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Garys February Coin of the Month

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coinsbygary

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Februarys coin of the month is a beautifully conserved, chocolate-brown, NCS/NGC, 1858/6 AU-55 Great Britain halfpenny.

This month I am beginning a three-part series of articles examining the coins of three nations with seated, feminine national personifications. A British halfpenny from my collection is the first coin in this series because I believe the Seated Liberty coinage of the United States uses as its model the Seated Britannia coinage of Great Britain. Subsequently, the South American nation of Peru after their liberation from Spain in 1824 modeled their coinage after Lady Liberty of the United States.

The 1858/6 Great Britain halfpenny (KM#726) is a copper coin, 28 mm in diameter, and weighing 9.1-9.5 grams with a mintage of 2,473,000. The obverse features the young-head bust of Queen Victoria, the date, and a Latin inscription around the rim of the coin. The obverse inscription is translated, Victoria by the Grace of God. The reverse features Britannia in a right facing seated position holding Poseidons trident and a shield displaying the Union Flag. Underneath Britannia are a shamrock (three-leafed clover), a rose, and a thistle. These flowers represent the three kingdoms of the United Kingdom: Ireland, England, and Scotland respectively. The Latin inscription around the rim of the reverse is translated, Queen of the British Territories, Defender of the Faith.

Britannia is an ancient Latin term tracing back to the first-century BC used to describe a group of islands, including Albion or Great Britain. In AD 43, the Romans invaded Great Britain and established a province there they named Britannia. During the second-century AD, Britannia became personified as a goddess typically seen wearing a centurion helmet, and armed with a spear and shield (much like that of Minerva).

 

Britannia first appeared in a seated position on bronze coinage during the reign of Roman Emperor Hadrian (117-138 AD). That first Britannia commemorates Hadrians visit to the province and the building of the Hadrian wall in AD 122. Originally, this coin signified that Britannia was bound and subjugated by her Roman occupiers. Over time, the seated position of Britannia would come to mean something altogether different.

Long after the withdrawal of the Romans from Great Britain in AD 410, the name Britannia referring to the British islands remained popular among the Britons. During the Renaissance period more than a thousand years later, Britannia came to be viewed as the national personification of Great Britain.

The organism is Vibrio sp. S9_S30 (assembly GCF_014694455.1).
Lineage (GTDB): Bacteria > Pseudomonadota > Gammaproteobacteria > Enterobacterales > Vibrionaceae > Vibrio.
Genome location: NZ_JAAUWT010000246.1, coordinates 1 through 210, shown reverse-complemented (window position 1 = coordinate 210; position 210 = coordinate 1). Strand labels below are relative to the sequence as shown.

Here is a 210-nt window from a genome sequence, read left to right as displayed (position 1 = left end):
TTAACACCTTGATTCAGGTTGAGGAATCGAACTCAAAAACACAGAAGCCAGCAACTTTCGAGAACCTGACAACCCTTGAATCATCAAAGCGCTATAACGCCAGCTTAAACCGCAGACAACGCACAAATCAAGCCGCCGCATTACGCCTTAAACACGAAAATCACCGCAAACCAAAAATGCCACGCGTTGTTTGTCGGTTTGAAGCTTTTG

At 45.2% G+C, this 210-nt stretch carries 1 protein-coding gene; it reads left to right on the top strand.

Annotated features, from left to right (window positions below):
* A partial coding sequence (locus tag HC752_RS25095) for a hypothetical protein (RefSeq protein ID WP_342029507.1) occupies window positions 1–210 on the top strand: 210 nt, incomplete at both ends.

On British coinage, Britannia first appeared on the farthing in 1672 and the halfpenny later that year. On those first coins, Britannia appeared seated on a globe holding an olive branch with her right hand and a spear with her left. A shield bearing the Union Flag of England and Scotland leans against the globe. As such, Britannia became a symbol of British power and a strong rallying point among Britons. First appearing during the reign of Charles II, Britannia has graced the coinage of every British monarch since.

With the official unification of England and Scotland in 1707, and the subsequent adding of Ireland to the union in 1801 came an exponential rise in power and influence all around the world. Thus, the British Empire would become the largest empire the world has known. To reflect this rise in power and in particular naval superiority, Britannia wearing a centurion helmet donned a more militaristic look, arming herself with Poseidons trident and a shield. Other views of Britannia show her overlooking a British harbor with a lighthouse and a tall-masted British sailing ship on the horizon. At other times, Britannia appears with a lion by her side.

Britannia also represents Liberty and Democracy to the people of the United Kingdom much like Lady Liberty does for the United States, and Marianne does for France. Britannia even became a pop-culture icon in the 1990s known as Cool Britannia. Today Britannia makes an annual appearance on the Silver American Eagle equivalent two-pound Britannia.

In summary, while I did my best to research and describe Britannia in this post, I believe the people who know her best capture the essence of her significance to the United Kingdom. Therefore, the following paragraph is copied from a 2006 Standing Britannia certificate of authenticity: Philip Nathans original design of 1987 which shows the standing figure of Britannia, wearing a Grecian helmet, with her hair and gown flowing freely in the wind. In her right hand she grasps a trident, the symbol of naval supremacy, while her left hand grips the rim of her shield embellished with the flag of the United Kingdom. This warlike stance is moderated by the olive branch in her left hand, symbolizing her readiness to make peace rather than war.

As symbolic as Britannia is, so is the flag of the United Kingdom on her shield. The flag of the United Kingdom is overlaid with St. Patrick's cross representing Ireland, St. George's cross representing England, and St. Andrew's cross representing Scotland. In 1922, Ireland became a free state. However, Northern Ireland seceded from Ireland and rejoined the United Kingdom.

Finally, as mentioned, this coin has been conserved by NCS. Originally blotted with large dark carbon spots you can still see light spots where conservation has enhanced the appearance of the coin. Because what remains doesnt distract from the overall appearance, the coin was crossed over to an NGC holder where I believe it is under-graded at AU-55. Personally, I think this coin should have at least been graded AU-58. However, I am glad to have it graded and in an NGC holder. So until next time, happy collecting

Gary

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